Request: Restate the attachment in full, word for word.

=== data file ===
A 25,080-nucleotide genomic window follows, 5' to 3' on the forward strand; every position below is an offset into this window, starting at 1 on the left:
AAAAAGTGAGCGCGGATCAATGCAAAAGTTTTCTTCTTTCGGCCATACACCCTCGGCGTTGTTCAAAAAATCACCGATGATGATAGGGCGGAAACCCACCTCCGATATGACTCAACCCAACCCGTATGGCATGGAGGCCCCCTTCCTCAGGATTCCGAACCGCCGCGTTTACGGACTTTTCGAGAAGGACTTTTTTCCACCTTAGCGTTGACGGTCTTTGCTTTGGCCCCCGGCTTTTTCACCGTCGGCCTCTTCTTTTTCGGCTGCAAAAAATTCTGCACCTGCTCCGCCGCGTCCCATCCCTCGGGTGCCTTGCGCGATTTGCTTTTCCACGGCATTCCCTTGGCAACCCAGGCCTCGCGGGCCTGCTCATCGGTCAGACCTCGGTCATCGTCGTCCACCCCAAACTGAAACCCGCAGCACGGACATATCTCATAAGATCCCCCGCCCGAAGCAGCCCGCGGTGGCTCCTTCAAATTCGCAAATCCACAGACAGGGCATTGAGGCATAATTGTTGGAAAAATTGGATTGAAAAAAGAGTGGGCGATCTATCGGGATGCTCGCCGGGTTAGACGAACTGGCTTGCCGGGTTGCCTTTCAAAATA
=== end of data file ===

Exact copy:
A 25,080-nucleotide genomic window follows, 5' to 3' on the forward strand; every position below is an offset into this window, starting at 1 on the left:
AAAAAGTGAGCGCGGATCAATGCAAAAGTTTTCTTCTTTCGGCCATACACCCTCGGCGTTGTTCAAAAAATCACCGATGATGATAGGGCGGAAACCCACCTCCGATATGACTCAACCCAACCCGTATGGCATGGAGGCCCCCTTCCTCAGGATTCCGAACCGCCGCGTTTACGGACTTTTCGAGAAGGACTTTTTTCCACCTTAGCGTTGACGGTCTTTGCTTTGGCCCCCGGCTTTTTCACCGTCGGCCTCTTCTTTTTCGGCTGCAAAAAATTCTGCACCTGCTCCGCCGCGTCCCATCCCTCGGGTGCCTTGCGCGATTTGCTTTTCCACGGCATTCCCTTGGCAACCCAGGCCTCGCGGGCCTGCTCATCGGTCAGACCTCGGTCATCGTCGTCCACCCCAAACTGAAACCCGCAGCACGGACATATCTCATAAGATCCCCCGCCCGAAGCAGCCCGCGGTGGCTCCTTCAAATTCGCAAATCCACAGACAGGGCATTGAGGCATAATTGTTGGAAAAATTGGATTGAAAAAAGAGTGGGCGATCTATCGGGATGCTCGCCGGGTTAGACGAACTGGCTTGCCGGGTTGCCTTTCAAAATA